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27 East 65th Street

Northeast corner at Madison Avenue

27 East 63rd Street

27 East 63rd Street from the southwest

By Carter B. Horsley

This 17-story building had the distinction of being the only light blue-brick, high-rise, residential building in Manhattan.

Like much in the city, however, that distinction was short-lived for in 2001 it was reported that the building would change the color of its brick fašade.

The Museum Tower on West 53rd Street adjacent to the Museum of Modern Art has some blue glass on its facades, and the Mondrian on East 53rd Street also has some deep blue glass on its facades, and there are numerous pre-war buildings that have some blue in their terra-cotta decorative fašade elements, but only this building was bold enough to experiment extensively with blue masonry above the first floor.

It was erected in 1963 and converted to a cooperative in 1984. It has 83 apartments.

Sidestreet entrance

Sidestreet entrance

The light blue color is not unattractive, and somewhat of a relief from the more commonplace white- and gray-brick buildings that proliferated in the late 1950's after the success of Manhattan House, the large white-brick, full-block residential complex between Third and Second Avenues and 65th and 66th Streets. White became popular because it signified modernity and because it "lightened" the urban palette. For about a generation, most new "luxury" residential high-rise construction in the city imitated Manhattan House's light-colored facades, although few matched its lush landscaping and extensive, transparent lobbies and strong massing. In time, such construction, which was generally devoid of pre-war detailing, fell out of favor because of its architectural blandness and the emerging popularity of Post-Modern designs, first, and new modern architecture, secondly.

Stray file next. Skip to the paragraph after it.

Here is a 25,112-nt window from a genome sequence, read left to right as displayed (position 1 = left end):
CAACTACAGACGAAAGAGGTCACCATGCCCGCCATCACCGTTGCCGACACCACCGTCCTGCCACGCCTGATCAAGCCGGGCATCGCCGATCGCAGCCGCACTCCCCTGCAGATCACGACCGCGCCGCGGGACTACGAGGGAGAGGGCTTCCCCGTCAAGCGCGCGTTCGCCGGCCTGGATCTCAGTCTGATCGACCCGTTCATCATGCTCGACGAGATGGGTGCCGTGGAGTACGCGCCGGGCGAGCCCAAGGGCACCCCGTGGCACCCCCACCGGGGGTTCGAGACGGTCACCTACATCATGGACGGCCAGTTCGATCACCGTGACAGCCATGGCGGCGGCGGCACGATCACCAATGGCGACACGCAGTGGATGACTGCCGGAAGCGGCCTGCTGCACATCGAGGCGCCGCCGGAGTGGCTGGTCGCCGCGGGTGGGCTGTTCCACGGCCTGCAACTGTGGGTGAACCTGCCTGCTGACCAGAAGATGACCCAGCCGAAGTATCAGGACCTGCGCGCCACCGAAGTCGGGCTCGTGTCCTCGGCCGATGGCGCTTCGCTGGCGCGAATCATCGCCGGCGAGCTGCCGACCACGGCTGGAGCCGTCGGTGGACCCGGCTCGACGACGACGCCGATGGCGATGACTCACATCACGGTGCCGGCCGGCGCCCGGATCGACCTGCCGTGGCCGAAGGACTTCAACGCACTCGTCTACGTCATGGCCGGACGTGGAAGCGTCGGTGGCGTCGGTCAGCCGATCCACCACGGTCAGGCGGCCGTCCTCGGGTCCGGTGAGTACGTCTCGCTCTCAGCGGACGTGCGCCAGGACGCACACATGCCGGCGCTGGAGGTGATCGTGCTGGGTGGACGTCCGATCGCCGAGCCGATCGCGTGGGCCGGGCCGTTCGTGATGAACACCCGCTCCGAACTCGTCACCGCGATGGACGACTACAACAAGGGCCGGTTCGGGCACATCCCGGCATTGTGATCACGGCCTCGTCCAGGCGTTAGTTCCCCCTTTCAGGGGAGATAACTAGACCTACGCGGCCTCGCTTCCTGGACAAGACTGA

There is no reason that urban architecture should not have a full palette of colors, but developers and lenders tend to be conservative and not surprisingly have concerns about the effect of exotic colors on their marketing. There are a few "dark" buildings and one might argue that a deep blue fašade might be quite interesting. It could be argued that light-blue buildings "fade" into the sky, often, but a more important concern, especially in recent years with heightened interest in historic preservation, is the nature of the neighborhood context. Does a chosen fašade color clash with or compliment its neighbors? A couple of white-brick apartment houses on the Upper East Side - 35 East 85th Street and 7 East 86th Street - opted to replace their facades with red bricks at the start of the millennium, an indication of disenchantment with such facades, part of which is also explained by the fact that many of the older "white" and "gray" brick facades had significant "spalling" problems in the city's freeze-thaw cycles that caused major fašade maintenance problems.